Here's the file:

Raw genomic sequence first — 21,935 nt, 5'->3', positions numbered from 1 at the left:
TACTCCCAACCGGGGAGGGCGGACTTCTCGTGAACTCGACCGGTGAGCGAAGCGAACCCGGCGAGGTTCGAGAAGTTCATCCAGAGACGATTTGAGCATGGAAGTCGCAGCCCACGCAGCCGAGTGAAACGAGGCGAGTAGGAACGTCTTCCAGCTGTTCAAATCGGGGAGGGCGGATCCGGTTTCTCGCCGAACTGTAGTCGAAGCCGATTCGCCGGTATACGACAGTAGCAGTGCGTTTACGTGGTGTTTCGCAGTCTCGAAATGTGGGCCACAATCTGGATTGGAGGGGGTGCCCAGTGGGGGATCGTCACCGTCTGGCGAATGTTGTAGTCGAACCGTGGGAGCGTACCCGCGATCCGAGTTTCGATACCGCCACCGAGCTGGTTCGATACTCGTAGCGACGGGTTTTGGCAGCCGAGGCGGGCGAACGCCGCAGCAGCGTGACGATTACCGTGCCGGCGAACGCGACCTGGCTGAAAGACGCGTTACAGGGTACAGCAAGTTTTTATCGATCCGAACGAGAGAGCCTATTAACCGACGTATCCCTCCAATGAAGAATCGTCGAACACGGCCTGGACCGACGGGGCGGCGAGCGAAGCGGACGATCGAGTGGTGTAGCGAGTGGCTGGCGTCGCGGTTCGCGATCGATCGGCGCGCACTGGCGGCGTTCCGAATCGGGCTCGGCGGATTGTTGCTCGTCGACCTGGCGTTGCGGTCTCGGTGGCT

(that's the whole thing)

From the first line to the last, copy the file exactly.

Raw genomic sequence first — 21,935 nt, 5'->3', positions numbered from 1 at the left:
TACTCCCAACCGGGGAGGGCGGACTTCTCGTGAACTCGACCGGTGAGCGAAGCGAACCCGGCGAGGTTCGAGAAGTTCATCCAGAGACGATTTGAGCATGGAAGTCGCAGCCCACGCAGCCGAGTGAAACGAGGCGAGTAGGAACGTCTTCCAGCTGTTCAAATCGGGGAGGGCGGATCCGGTTTCTCGCCGAACTGTAGTCGAAGCCGATTCGCCGGTATACGACAGTAGCAGTGCGTTTACGTGGTGTTTCGCAGTCTCGAAATGTGGGCCACAATCTGGATTGGAGGGGGTGCCCAGTGGGGGATCGTCACCGTCTGGCGAATGTTGTAGTCGAACCGTGGGAGCGTACCCGCGATCCGAGTTTCGATACCGCCACCGAGCTGGTTCGATACTCGTAGCGACGGGTTTTGGCAGCCGAGGCGGGCGAACGCCGCAGCAGCGTGACGATTACCGTGCCGGCGAACGCGACCTGGCTGAAAGACGCGTTACAGGGTACAGCAAGTTTTTATCGATCCGAACGAGAGAGCCTATTAACCGACGTATCCCTCCAATGAAGAATCGTCGAACACGGCCTGGACCGACGGGGCGGCGAGCGAAGCGGACGATCGAGTGGTGTAGCGAGTGGCTGGCGTCGCGGTTCGCGATCGATCGGCGCGCACTGGCGGCGTTCCGAATCGGGCTCGGCGGATTGTTGCTCGTCGACCTGGCGTTGCGGTCTCGGTGGCT